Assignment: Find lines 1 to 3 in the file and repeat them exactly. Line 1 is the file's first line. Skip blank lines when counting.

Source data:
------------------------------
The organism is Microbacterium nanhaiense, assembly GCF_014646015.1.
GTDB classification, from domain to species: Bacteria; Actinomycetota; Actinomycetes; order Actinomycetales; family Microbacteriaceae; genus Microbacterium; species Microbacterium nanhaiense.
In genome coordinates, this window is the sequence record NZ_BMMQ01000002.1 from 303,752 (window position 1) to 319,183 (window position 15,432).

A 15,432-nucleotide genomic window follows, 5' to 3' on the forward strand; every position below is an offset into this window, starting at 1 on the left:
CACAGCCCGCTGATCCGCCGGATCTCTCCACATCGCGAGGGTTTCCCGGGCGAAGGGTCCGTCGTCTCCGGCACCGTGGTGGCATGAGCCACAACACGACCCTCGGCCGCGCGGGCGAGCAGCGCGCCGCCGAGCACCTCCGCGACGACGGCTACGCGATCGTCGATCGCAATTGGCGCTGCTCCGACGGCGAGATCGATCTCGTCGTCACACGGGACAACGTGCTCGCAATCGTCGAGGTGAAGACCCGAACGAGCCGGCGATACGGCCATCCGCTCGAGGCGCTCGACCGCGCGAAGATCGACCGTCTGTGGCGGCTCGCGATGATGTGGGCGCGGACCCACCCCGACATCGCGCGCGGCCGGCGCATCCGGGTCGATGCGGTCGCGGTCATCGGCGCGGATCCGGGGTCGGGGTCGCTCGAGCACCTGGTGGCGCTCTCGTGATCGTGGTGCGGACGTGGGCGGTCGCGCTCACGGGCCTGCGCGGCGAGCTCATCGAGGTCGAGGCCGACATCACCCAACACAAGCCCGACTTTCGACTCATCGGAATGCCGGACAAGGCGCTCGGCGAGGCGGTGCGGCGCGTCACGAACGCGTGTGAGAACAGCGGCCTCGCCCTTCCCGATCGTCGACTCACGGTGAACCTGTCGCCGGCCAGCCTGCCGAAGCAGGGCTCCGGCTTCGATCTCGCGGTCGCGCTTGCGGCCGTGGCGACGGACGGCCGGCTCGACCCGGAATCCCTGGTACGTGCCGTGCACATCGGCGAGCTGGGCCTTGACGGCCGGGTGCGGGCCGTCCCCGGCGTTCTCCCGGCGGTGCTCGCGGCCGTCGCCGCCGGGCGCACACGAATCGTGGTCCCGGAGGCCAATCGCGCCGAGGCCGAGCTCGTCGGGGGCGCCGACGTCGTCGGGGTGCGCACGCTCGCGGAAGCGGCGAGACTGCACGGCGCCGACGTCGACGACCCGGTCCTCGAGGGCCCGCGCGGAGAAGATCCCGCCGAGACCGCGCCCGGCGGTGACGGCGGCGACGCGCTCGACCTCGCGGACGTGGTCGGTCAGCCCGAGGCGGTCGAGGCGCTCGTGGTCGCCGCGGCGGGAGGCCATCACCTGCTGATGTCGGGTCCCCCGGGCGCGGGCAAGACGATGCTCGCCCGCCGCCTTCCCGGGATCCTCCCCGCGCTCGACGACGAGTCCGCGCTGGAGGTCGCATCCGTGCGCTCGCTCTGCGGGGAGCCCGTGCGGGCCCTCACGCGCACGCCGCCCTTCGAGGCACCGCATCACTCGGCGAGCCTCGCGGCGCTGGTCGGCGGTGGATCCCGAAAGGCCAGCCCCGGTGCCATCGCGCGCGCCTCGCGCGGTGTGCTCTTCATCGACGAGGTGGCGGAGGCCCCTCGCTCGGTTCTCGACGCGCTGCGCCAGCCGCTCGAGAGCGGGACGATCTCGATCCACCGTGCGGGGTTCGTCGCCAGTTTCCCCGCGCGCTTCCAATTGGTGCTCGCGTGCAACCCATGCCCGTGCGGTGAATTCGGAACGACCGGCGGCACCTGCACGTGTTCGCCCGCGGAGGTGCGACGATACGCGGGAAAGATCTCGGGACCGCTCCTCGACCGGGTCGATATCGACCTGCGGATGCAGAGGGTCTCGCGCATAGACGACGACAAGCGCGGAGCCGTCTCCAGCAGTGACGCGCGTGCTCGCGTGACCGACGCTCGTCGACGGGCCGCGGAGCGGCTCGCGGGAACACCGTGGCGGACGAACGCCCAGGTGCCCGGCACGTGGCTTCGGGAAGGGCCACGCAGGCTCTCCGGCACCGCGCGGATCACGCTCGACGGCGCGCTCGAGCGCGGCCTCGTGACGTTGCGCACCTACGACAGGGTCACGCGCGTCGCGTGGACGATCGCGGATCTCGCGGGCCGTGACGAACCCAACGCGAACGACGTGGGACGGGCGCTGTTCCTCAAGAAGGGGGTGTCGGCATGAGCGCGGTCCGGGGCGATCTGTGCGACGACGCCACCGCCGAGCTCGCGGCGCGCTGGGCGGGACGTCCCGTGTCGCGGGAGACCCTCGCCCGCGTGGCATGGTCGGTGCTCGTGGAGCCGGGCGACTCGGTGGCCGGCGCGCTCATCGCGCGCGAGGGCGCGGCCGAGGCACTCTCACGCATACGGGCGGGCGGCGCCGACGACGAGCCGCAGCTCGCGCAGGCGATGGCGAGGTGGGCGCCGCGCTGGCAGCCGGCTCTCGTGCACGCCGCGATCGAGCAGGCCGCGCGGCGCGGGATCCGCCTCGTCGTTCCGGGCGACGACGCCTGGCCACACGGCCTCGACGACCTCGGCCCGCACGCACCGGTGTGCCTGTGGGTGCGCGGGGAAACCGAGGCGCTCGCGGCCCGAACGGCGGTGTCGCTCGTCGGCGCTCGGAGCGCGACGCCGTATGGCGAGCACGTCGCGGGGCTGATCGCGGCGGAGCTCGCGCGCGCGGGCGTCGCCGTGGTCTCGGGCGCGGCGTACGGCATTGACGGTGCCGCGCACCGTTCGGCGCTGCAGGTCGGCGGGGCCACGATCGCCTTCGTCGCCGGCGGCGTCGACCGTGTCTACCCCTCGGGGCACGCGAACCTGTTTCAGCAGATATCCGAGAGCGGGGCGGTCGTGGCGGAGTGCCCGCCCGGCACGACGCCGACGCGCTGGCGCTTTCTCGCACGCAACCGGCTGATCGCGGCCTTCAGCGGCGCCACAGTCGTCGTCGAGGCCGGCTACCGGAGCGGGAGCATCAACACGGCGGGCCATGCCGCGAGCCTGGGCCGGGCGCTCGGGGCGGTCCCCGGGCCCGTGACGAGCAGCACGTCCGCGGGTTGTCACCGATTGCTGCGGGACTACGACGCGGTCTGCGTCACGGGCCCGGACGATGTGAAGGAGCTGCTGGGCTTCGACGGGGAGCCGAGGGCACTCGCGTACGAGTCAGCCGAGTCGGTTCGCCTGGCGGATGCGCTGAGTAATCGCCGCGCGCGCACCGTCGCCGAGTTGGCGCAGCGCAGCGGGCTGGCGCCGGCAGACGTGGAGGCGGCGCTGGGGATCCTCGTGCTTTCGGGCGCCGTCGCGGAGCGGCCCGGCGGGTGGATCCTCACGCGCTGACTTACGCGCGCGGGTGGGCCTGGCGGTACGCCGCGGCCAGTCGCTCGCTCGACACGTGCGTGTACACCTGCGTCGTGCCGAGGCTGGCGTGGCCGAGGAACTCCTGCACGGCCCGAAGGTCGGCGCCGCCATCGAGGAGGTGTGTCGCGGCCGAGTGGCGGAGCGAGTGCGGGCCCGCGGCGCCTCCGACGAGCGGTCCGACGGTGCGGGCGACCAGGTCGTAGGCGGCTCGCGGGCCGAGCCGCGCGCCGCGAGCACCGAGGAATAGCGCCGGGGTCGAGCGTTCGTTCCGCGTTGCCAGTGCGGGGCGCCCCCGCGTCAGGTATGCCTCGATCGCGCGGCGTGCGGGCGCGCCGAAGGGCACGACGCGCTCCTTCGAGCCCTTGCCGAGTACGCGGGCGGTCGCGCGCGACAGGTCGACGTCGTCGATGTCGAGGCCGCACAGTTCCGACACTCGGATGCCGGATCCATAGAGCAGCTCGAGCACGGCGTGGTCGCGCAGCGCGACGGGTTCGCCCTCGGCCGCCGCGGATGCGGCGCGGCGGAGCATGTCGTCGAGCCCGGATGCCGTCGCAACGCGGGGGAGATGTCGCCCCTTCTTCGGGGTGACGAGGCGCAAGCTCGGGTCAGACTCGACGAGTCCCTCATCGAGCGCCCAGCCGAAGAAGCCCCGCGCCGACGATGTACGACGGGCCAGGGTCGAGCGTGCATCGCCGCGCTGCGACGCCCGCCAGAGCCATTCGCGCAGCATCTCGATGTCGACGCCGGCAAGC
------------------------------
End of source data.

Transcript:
The organism is Microbacterium nanhaiense, assembly GCF_014646015.1.
GTDB classification, from domain to species: Bacteria; Actinomycetota; Actinomycetes; order Actinomycetales; family Microbacteriaceae; genus Microbacterium; species Microbacterium nanhaiense.
In genome coordinates, this window is the sequence record NZ_BMMQ01000002.1 from 303,752 (window position 1) to 319,183 (window position 15,432).